Rhinoplasty Revision Featured Patient
Secondary rhinoplasty is indicated for patients who desire a revision rhinoplasty. Patients who had prior rhinoplasty are frequenly referred to Dr. Mowlavi for various reasons including nasal dorsum contour irregularities, suboptimal nasal tip shape or malpositioning and compromise of nasal structural support infrastructure leading to difficulty breathing.
Irregularities in nasal dorsum contour can result from wither nasal dorsal bony irregularities of the upper third of the nose or from poorly supported upper lateral cartilages which results in “an inverted V” deformity of the middle third of the nose. Irregularity in nasal dorsal bony contour can arise either from prominent bony spicules that create compromise of the overlaying nasal skin or from asymmetric infrastructure and medialization of the nasal bones causing a crooked nose deformity. Either deformity can be corrected by revising the previously performed osteotomies. The correction of the inverted V deformity requires reinforcement of the upper lateral cartilage to the dorsal septum utilizing a spreader graft. Suboptimal nasal tip shape is characterised as an amorphous tip, in contrast to a refines nasal tip shape, and result from improperly performed nasal tip cartilage stitching (intradomal and interdomal stitches). This deformity can be corrected by revising the nasal tip cartilage stitches and infrequently introducing onlay cartilage grafts. Since onlay cartilage grafts are vulnerable to resulting in an operated look, Dr. Mowlavi advocated softening all onlay graft edges and camoflauging th grafts with a temporalis fascia. Suboptimal nasal tip positioning is frequently observed and results from poorly reinforced nasal tip cartilage structures resulting in a tip that is lower than the nasal dorsum. When the nasal tip does not lead the nasal dorsum, the tip appears droopy as characterized by the parrot beak deformity.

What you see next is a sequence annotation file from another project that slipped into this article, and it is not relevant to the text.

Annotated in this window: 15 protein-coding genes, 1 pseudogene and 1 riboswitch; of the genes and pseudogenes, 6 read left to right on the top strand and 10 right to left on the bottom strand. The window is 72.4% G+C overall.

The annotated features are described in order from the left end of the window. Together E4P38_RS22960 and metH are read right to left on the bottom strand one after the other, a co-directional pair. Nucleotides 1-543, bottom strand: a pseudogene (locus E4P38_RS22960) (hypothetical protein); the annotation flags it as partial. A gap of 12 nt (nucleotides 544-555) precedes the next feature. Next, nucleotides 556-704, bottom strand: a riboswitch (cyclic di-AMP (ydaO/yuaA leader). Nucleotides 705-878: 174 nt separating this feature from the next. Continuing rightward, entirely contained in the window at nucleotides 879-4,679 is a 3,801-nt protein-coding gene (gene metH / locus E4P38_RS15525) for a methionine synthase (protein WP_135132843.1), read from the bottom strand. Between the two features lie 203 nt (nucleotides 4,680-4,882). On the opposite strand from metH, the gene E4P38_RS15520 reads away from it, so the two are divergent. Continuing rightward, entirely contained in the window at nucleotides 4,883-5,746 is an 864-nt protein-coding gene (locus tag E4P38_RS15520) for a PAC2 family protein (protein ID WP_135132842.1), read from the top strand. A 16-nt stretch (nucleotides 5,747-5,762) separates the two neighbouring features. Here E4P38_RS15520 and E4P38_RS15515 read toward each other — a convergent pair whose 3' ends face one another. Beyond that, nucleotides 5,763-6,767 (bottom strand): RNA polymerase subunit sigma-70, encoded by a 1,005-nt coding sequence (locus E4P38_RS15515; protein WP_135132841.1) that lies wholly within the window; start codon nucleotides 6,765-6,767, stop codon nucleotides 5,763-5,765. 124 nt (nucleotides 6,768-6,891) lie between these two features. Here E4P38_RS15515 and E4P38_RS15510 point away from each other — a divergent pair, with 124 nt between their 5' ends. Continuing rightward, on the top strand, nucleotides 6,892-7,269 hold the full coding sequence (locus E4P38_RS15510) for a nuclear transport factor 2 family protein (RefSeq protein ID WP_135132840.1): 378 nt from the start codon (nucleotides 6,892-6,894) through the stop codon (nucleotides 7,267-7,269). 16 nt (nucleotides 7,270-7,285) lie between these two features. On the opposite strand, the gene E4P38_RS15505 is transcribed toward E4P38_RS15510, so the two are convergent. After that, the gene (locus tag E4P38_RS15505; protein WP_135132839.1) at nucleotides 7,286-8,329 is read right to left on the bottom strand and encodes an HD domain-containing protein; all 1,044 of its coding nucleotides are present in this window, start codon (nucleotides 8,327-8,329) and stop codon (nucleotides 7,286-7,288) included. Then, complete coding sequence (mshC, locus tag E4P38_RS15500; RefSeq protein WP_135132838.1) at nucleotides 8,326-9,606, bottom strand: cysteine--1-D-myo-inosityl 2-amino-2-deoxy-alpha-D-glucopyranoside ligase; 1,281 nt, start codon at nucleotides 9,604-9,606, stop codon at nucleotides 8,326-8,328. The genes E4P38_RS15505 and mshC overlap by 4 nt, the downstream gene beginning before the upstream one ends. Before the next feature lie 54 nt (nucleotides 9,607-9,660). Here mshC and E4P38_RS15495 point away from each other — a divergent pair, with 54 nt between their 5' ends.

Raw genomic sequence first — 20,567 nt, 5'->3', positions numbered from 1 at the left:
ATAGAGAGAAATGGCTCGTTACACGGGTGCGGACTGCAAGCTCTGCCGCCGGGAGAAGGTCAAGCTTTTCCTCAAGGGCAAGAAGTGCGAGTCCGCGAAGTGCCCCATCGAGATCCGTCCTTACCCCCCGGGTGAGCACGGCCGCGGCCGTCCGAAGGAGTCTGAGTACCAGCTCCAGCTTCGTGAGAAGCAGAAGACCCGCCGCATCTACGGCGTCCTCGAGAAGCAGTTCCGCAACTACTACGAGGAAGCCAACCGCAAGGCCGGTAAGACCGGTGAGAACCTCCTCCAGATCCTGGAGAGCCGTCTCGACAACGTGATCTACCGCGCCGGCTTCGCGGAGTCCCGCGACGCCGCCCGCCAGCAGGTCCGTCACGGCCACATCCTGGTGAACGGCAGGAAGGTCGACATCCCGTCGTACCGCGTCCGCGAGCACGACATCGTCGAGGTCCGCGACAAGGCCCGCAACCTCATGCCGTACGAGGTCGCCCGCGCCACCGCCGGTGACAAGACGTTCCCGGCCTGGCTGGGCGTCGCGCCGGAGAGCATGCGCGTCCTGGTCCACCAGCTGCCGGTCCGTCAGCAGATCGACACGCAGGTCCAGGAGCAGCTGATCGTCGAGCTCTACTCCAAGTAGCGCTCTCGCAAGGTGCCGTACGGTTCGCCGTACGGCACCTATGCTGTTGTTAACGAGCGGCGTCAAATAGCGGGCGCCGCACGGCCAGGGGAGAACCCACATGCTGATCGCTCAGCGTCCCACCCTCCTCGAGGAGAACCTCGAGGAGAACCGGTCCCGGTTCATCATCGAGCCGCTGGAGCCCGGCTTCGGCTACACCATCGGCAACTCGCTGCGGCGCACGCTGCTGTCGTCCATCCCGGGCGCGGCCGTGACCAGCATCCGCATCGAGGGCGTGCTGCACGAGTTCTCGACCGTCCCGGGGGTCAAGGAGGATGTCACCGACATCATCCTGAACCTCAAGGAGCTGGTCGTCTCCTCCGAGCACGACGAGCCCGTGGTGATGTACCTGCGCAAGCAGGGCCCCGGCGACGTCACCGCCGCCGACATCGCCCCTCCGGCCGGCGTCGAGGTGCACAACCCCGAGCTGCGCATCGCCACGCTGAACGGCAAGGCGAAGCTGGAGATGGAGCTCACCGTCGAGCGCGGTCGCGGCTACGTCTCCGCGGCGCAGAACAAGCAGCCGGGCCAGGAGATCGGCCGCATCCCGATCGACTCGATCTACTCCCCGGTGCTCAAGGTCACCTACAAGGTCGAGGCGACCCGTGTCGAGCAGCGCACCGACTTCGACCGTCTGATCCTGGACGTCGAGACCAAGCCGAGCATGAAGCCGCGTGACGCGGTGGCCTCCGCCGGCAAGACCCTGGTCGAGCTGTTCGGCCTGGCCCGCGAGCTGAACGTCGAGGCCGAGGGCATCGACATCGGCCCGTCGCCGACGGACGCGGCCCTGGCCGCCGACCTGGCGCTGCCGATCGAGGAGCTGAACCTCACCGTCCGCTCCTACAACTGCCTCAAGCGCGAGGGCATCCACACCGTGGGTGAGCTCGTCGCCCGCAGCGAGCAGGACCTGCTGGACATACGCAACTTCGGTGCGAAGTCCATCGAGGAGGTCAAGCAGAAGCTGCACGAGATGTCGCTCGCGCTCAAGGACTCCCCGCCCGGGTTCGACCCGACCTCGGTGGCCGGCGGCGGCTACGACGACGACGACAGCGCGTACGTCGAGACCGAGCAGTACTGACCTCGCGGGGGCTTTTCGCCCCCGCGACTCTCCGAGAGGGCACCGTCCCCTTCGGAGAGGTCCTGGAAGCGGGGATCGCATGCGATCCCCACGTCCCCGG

Patients who develop difficulty breathing following rhinoplasty demonstrate constriction of their internal nares due to poorly supported upper lateral cartilage and nasal dorsal septum junction resulting in constriction (internal nasal valve constriction), concavity of the middle third nasal side wall due to a weak upper lateral cartilage canopy, or from pinching of the nares entry way at the alar rim (external nasal valve constriction). Correction of the internal nasal valve constriction requires placement of spreader grafts. Collapse of the middle third nasal side wall can be corrected with placement of alar batten grafts which are placed in the nasal side wall and which stent up the middle nose soft tissue. Finally, correction of a pinched external nasal valve requires placement of alar contour graft that is placed directly into the alar rim and help stent open the entry way.